Part IV-A was added by the 42nd Amendment Act, 1976. It encompasses Part IV, Article 51A enumerating Ten Fundamental Duties of the Citizens of India.
There is no provision in the Constitution for direct enforcement of any of these Duties nor for any sanction to prevent their violation. But it may be expected that in determining the Constitutionality of any law, if a Court finds that it seeks to give effect to any of these duties, it may consider such law to ‘be reasonable’ in relation to Article 14 or 19, and thus save such law from unconstitutionality.
An important feature of the constitution is the Directive Principles of State Policy. Although the Directive Principles are asserted to be "fundamental in the governance of the country," they are not legally enforceable. Instead, they are guidelines for creating a social order characterized by social, economic, and political justice, liberty, equality, and fraternity as enunciated in the constitution's preamble.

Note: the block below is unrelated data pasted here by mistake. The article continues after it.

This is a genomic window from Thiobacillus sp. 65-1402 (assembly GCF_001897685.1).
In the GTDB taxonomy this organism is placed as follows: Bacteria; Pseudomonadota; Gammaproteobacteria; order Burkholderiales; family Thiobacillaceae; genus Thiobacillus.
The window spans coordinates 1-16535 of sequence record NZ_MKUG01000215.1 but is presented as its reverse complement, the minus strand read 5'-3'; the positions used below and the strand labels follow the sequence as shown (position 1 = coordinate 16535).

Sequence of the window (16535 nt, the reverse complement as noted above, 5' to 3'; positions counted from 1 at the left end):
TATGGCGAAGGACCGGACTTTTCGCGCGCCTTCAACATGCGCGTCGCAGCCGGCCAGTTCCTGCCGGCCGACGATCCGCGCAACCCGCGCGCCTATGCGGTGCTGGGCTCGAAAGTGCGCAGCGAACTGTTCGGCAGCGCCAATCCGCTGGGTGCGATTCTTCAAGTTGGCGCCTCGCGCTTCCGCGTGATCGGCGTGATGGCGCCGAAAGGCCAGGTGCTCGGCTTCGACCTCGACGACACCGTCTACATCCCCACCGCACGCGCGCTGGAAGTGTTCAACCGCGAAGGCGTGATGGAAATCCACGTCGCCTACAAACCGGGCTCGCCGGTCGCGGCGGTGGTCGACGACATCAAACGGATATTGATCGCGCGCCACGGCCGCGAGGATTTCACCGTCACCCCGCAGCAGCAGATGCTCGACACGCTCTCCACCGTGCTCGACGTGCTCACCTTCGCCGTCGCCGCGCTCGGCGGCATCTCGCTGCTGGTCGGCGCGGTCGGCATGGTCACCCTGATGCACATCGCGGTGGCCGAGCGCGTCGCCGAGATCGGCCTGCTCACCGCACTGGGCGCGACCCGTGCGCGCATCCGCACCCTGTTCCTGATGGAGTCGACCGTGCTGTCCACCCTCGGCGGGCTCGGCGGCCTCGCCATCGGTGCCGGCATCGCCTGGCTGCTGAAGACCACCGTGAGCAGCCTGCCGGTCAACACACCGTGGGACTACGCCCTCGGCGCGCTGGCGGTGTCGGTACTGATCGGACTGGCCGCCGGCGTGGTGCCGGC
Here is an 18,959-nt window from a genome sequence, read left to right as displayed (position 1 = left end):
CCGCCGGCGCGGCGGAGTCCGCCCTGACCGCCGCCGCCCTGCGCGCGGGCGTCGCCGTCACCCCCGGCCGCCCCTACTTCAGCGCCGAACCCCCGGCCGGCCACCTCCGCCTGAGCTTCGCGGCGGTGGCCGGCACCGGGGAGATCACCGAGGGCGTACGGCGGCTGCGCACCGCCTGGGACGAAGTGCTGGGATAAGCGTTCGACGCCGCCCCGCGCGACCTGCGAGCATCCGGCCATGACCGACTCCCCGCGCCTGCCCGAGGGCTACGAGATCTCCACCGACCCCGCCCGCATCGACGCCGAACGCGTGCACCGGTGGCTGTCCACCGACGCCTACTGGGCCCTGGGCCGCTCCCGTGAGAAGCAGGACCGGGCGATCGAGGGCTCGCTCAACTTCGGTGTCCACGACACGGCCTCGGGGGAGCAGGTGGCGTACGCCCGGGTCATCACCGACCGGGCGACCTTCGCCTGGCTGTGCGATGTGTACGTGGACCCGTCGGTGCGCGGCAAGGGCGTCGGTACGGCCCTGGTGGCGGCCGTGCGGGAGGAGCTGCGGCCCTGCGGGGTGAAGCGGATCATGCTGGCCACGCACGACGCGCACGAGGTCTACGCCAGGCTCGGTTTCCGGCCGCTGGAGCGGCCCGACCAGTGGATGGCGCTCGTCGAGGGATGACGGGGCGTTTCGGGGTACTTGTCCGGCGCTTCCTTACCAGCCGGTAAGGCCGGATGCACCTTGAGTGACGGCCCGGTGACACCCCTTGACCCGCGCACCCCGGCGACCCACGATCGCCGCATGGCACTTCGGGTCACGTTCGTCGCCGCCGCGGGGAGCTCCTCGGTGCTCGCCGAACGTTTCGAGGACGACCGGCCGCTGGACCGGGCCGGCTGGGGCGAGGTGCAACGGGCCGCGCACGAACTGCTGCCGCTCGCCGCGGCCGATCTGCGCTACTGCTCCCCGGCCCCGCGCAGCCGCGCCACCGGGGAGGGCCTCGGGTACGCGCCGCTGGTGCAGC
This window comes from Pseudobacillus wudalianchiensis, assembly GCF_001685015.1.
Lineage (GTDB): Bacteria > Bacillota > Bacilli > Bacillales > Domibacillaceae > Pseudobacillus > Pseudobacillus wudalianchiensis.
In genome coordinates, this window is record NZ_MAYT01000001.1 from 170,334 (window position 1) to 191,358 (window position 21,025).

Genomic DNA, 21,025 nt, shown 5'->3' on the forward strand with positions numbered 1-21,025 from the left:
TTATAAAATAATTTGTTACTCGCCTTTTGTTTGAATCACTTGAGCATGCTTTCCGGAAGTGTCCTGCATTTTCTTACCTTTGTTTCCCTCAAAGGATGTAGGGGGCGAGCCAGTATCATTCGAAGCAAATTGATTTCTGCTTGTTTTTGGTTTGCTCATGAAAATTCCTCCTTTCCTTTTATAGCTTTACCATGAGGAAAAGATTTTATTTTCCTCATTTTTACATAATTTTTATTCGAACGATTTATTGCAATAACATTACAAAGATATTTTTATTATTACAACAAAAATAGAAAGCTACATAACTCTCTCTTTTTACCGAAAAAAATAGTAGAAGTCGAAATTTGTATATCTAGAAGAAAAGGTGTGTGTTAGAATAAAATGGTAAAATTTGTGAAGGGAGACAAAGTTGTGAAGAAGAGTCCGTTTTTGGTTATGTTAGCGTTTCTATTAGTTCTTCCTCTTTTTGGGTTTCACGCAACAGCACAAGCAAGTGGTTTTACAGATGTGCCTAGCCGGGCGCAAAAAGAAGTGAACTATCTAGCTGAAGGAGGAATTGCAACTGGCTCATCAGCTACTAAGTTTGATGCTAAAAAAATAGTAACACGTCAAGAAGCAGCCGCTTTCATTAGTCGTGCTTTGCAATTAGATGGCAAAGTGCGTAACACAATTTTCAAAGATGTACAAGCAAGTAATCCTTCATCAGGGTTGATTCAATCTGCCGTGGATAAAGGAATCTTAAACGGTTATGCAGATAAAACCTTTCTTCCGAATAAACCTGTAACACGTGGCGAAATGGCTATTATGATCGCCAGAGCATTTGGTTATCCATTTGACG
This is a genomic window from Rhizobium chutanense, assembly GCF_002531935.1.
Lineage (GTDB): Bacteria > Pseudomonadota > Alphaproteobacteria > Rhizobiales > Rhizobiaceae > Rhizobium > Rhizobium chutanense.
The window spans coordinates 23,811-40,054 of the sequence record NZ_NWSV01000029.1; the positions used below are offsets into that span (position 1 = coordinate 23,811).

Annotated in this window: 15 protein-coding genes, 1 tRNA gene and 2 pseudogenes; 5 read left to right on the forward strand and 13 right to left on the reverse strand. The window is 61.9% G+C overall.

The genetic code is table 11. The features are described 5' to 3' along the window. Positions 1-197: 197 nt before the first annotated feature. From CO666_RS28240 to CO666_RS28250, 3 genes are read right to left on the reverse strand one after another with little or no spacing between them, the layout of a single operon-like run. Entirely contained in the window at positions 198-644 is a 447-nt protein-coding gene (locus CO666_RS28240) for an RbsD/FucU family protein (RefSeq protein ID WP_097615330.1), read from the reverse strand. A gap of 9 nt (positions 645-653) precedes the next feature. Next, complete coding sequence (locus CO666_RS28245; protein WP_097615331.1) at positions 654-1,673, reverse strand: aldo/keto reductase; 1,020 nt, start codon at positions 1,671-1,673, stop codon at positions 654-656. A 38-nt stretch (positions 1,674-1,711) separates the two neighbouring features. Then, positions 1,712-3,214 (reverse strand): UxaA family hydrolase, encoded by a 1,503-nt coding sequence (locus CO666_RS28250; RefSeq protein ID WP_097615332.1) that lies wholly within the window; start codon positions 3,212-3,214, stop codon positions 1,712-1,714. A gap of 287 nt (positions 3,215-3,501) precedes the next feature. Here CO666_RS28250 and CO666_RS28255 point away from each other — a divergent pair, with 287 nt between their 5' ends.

Article 37 of the Constitution declares that the DPSP "shall not be enforceable by any court, but the principles therein laid down are nevertheless fundamental in the governance of the country and it shall be the duty of the state to apply these principles in making laws." It is not a mere coincidence that the apparent distinction that is drawn by scholars between the ICCPR rights and ESC rights holds good for the distinction that is drawn in the Indian context between fundamental rights and DPSP. Thus the bar to justifiability of the DPSP is spelled out in some sense in the Constitution itself.